Should Capital Income Be Taxed? And If So, How?

53 Pages Posted: 24 Sep 2015 Last revised: 30 Nov 2015

See all articles by David Ingles

David Ingles

Australian National University (ANU) - Crawford School of Public Policy - Tax and Transfer Policy Institute

Date Written: August 1, 2015

Abstract

There are three main approaches to taxing capital income, being the income tax, the expenditure tax – which effectively exempts most capital income - or hybrids such as the rate of return allowance (RRA). This paper considers the theoretical arguments for taxing capital income less than fully, and finds that they need to be qualified. A strong case can be made for at least taxing that component of capital return which is above the risk-free rate (e.g., the bond rate). While the RRA favoured by the Mirrlees Committee does this, it is administratively cumbersome and the author proposes a new approach called the Z-tax which uses cash-flow tax principles to arrive at an end result which can be made similar to the RRA.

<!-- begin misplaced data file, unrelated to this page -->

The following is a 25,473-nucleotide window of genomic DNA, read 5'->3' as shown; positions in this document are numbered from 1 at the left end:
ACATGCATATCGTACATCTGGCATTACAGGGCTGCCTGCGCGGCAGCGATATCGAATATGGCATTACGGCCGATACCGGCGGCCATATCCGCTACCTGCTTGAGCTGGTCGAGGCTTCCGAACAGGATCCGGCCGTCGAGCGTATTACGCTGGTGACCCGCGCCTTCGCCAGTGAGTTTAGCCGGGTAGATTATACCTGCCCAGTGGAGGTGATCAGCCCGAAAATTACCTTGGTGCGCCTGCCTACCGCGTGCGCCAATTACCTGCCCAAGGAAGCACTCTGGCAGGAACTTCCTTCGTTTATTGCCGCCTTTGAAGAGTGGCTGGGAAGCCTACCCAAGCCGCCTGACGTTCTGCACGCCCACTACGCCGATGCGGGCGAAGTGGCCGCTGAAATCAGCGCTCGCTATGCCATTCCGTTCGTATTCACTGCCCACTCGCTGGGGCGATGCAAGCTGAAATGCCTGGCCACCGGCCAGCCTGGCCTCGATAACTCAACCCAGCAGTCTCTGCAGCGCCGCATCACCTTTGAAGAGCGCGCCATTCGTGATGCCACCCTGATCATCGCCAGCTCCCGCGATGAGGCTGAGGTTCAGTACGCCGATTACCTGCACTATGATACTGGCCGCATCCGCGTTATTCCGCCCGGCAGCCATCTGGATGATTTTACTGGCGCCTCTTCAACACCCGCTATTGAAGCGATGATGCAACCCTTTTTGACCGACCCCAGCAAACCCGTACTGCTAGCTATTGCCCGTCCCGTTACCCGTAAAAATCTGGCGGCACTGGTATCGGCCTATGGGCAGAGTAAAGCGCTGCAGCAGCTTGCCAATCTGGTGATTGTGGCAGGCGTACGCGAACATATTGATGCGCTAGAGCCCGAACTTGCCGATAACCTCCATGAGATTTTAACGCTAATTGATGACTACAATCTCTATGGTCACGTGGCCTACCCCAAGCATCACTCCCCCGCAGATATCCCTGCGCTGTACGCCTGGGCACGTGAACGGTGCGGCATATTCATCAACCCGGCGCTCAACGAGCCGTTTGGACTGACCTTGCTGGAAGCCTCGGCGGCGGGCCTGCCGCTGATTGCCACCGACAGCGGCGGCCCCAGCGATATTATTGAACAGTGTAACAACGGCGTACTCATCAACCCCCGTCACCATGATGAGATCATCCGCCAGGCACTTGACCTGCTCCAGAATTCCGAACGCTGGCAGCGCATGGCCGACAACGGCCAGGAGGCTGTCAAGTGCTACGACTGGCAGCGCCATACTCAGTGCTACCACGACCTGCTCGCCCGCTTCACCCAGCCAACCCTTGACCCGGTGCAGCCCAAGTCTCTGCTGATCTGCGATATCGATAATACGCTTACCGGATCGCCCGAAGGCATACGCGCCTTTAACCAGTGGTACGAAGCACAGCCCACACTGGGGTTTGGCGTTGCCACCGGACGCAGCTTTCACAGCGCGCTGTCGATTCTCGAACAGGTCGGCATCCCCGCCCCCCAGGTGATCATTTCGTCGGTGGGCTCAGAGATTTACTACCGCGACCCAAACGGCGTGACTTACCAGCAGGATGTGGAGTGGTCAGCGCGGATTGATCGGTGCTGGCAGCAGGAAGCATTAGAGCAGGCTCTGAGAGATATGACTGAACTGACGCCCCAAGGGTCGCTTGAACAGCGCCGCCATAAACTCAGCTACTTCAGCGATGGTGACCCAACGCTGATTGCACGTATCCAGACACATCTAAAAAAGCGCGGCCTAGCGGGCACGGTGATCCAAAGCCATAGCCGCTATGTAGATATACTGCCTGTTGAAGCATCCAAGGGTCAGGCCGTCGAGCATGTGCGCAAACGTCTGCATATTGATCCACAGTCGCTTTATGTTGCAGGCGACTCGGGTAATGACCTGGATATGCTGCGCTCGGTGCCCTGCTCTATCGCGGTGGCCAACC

Keywords: Capital income taxation, expenditure tax, consumption tax, comprehensive income tax, rate of return allowance, Z-tax

Suggested Citation

Ingles, David, Should Capital Income Be Taxed? And If So, How? (August 1, 2015). Tax and Transfer Policy Institute Working Paper No. 4/2015, Available at SSRN: https://ssrn.com/abstract=2664385 or http://dx.doi.org/10.2139/ssrn.2664385

David Ingles (Contact Author)

Australian National University (ANU) - Crawford School of Public Policy - Tax and Transfer Policy Institute ( email )

ANU College of Asia and the Pacific
J.G. Crawford Building, #132, Lennox Crossing
Canberra, Australian Capital Territory 0200
Australia

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